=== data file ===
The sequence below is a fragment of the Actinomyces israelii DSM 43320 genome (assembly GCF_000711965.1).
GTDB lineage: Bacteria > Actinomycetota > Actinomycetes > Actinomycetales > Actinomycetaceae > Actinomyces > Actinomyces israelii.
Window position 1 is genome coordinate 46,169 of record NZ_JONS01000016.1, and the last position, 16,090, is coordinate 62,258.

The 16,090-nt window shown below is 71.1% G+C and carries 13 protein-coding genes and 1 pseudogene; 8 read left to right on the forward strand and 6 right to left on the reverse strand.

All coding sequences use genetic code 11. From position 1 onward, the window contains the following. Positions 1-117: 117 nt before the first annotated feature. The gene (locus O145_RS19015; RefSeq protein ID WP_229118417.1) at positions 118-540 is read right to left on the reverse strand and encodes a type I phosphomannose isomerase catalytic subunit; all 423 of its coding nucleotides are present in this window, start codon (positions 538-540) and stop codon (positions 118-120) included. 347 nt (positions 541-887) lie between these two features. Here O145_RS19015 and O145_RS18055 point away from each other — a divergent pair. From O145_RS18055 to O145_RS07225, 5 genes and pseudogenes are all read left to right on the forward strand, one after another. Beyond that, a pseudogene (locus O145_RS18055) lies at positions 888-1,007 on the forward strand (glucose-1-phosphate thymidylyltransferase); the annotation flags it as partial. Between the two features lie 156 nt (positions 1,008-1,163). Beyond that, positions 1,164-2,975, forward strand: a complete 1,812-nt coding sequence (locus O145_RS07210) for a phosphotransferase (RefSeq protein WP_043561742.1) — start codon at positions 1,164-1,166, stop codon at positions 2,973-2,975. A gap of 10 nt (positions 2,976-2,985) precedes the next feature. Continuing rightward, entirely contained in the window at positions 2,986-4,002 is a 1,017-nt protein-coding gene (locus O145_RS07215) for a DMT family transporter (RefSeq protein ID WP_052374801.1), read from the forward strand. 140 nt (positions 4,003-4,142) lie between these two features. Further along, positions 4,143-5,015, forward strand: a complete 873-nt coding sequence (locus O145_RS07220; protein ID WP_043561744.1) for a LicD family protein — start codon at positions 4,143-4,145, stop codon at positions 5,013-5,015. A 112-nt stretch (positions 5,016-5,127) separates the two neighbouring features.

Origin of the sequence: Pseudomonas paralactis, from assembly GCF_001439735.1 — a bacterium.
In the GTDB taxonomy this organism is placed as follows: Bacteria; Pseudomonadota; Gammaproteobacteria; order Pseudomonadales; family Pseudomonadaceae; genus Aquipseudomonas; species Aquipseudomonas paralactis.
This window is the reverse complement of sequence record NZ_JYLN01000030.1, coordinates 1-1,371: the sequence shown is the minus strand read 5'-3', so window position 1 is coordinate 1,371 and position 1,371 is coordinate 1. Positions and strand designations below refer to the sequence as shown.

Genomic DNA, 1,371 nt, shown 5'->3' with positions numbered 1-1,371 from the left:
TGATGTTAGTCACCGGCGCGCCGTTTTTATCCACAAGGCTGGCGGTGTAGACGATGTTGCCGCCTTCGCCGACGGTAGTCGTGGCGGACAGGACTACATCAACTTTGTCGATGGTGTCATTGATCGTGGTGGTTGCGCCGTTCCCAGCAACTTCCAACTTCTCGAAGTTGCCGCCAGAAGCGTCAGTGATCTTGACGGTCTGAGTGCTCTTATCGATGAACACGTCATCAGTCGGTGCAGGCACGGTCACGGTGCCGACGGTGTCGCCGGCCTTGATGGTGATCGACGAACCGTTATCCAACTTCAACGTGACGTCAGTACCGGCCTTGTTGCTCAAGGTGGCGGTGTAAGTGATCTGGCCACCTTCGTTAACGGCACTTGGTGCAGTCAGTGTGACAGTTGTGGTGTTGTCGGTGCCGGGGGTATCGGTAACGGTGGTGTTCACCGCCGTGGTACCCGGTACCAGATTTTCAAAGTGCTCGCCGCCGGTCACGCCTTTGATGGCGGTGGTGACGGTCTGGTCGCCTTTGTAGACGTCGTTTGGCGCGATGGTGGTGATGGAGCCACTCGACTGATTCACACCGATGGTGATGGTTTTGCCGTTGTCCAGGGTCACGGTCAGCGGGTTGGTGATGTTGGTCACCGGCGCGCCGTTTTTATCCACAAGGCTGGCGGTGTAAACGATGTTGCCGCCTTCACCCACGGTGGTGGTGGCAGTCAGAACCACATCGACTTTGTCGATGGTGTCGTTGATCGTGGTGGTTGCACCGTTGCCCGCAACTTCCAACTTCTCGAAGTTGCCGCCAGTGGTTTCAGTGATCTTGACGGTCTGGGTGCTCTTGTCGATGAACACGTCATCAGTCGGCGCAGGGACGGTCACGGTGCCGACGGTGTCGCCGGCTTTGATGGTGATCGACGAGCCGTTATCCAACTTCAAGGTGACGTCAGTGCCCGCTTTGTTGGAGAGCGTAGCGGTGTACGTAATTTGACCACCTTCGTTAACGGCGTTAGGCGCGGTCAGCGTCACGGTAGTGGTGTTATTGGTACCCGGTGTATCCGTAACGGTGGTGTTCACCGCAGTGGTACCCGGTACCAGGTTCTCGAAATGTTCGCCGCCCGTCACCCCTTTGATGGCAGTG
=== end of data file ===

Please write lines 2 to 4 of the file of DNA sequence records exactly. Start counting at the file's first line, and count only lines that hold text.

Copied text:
GTDB lineage: Bacteria > Actinomycetota > Actinomycetes > Actinomycetales > Actinomycetaceae > Actinomyces > Actinomyces israelii.
Window position 1 is genome coordinate 46,169 of record NZ_JONS01000016.1, and the last position, 16,090, is coordinate 62,258.

The 16,090-nt window shown below is 71.1% G+C and carries 13 protein-coding genes and 1 pseudogene; 8 read left to right on the forward strand and 6 right to left on the reverse strand.